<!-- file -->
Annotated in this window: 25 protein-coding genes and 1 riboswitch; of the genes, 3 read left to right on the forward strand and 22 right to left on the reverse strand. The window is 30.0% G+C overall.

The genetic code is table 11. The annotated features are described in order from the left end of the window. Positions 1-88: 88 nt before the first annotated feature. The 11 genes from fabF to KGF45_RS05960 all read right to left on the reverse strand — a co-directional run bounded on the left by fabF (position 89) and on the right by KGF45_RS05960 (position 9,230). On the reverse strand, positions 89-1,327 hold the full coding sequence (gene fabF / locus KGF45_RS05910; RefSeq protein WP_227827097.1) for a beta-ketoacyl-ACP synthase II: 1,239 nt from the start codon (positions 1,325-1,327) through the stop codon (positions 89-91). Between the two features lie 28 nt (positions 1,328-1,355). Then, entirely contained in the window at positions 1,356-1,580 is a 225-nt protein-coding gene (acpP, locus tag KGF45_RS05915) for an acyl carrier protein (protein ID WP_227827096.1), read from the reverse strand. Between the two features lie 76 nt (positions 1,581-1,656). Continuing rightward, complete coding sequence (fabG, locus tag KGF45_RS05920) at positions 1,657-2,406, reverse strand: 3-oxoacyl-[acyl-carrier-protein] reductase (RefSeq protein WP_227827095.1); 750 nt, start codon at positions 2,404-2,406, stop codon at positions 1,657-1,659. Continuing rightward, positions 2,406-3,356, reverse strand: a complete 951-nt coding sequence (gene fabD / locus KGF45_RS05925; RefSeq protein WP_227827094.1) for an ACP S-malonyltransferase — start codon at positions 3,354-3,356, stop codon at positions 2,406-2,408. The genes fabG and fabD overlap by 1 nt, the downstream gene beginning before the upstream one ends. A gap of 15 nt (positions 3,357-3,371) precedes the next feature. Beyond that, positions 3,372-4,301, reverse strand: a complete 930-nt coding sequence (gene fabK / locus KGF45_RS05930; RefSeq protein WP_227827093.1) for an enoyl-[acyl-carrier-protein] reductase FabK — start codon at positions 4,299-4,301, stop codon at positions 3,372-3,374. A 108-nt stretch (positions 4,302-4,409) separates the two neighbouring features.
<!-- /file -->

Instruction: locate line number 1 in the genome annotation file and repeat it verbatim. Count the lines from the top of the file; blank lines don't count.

Annotated in this window: 25 protein-coding genes and 1 riboswitch; of the genes, 3 read left to right on the forward strand and 22 right to left on the reverse strand. The window is 30.0% G+C overall.